The film doesn't feel "cinematic" in any conventional sense; cinematographer Anthony Dod Mantle keeps the images grainy and the lighting naturalistic, while Boyle crams the actors into small rooms and tight spaces, giving almost every scene a sense of claustrophobia. Even on the fourth or fifth viewing, I found myself squirming around in a few scenes.

 

Like Night of the Living Dead the acting of the main group contains no flourishes, and their British accents don't sound anything like your usual British movie characters. There's something mundane and down-to-earth, almost gritty about the way they speak, because they never speak for the camera, the way most movie actors do. They're speaking to each other, and if you can't understand them, well then that's your own problem. Although several cast members, particularly Murphy and Harris, went on to enormous fame and critical recognition, most were unknown at the film's release in 2002, and this lends it credibility. These are the sort of people you see every day when you walk into Wawa, the kinds you ride the bus with on your way to work; frankly, the kinds you would expect to survive a zombie apocalypse with.

 

A lot of people have a habit of dismissing zombie movies as trite, empty entertainment in the same vein as high-budget action movies, offering no insight into society and doing nothing more than indulging in our personal power fantasies. If there were ever any greater proof that this statement is not only wrong but dead wrong, it would be 28 Days Later. It makes you well up, it makes you think, it disturbs you, it excites you, it satisfies you, and you come out of it with an unforgettably dark impression of human beings, society, and our own impulses. Most people watching it will treat its subjects like standard movie villains and distance themselves from any accusations that we might have something in common with the evil, sadistic soldiers. "I'm nothing like that, I would never do the things those guys do." How do you know? When the actual zombie apocalypse comes, you might be shocked at what you discover about yourself, even if the evidence has always been right in front of you.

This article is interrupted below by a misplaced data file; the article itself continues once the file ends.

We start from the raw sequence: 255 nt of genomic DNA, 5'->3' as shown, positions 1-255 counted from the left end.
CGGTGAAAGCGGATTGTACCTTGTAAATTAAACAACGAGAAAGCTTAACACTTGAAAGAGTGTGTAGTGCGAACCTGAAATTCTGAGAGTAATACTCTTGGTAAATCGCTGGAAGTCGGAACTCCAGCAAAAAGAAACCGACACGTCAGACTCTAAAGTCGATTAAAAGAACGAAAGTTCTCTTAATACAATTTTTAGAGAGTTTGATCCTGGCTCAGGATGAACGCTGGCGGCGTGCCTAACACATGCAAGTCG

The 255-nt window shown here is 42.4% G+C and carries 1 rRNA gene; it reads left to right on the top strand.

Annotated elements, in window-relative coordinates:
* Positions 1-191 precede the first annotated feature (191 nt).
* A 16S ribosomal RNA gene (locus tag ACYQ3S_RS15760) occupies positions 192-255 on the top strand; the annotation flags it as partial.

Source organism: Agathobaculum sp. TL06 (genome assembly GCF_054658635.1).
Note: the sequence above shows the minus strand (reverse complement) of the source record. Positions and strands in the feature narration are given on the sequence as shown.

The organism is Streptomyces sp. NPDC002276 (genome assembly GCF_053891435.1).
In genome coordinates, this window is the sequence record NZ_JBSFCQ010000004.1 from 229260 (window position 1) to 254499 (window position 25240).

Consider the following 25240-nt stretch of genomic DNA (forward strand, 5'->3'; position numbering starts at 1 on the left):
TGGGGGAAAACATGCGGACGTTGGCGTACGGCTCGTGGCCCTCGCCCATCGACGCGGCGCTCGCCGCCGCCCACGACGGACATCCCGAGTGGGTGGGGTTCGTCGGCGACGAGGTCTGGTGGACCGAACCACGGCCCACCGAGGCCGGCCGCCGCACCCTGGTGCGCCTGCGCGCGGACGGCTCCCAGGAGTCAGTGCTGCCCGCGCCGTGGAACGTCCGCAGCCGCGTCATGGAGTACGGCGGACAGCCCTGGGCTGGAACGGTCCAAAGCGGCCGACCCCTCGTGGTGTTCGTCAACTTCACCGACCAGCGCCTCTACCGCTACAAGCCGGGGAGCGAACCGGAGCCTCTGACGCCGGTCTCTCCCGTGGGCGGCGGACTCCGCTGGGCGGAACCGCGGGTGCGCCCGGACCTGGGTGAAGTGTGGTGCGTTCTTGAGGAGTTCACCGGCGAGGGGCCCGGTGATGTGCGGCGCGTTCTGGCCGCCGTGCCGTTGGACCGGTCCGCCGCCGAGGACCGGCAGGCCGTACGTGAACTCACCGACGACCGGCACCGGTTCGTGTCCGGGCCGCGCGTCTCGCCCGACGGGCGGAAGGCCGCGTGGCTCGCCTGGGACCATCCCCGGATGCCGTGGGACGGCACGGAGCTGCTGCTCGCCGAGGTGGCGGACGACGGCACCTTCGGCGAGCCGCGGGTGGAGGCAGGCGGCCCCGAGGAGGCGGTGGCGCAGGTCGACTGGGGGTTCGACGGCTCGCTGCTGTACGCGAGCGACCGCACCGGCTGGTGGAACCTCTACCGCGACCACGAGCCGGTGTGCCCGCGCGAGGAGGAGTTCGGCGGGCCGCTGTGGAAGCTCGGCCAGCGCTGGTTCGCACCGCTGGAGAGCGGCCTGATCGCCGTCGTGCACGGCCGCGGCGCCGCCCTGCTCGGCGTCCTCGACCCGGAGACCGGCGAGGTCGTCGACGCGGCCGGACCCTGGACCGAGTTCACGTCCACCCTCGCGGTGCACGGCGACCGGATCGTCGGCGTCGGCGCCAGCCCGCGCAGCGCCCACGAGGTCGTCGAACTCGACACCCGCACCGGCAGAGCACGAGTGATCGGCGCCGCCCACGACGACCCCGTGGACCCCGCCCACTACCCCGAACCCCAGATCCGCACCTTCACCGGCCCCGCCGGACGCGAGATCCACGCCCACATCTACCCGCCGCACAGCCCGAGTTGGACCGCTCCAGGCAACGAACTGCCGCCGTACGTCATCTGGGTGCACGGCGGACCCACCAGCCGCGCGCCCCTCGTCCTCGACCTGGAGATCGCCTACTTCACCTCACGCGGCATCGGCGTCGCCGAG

View trailer of 28 Days Later



Robert "Bobby" Bachman is a Sophomore at Cabrini. An English Major with a Concentration in Film & Media Studies, he aspires towards being a filmmaker with the fame of Steven Spielberg and the emotional, avant-garde instincts of Paul Thomas Anderson. Or maybe just having a few slices of pizza and writing a story would be all right.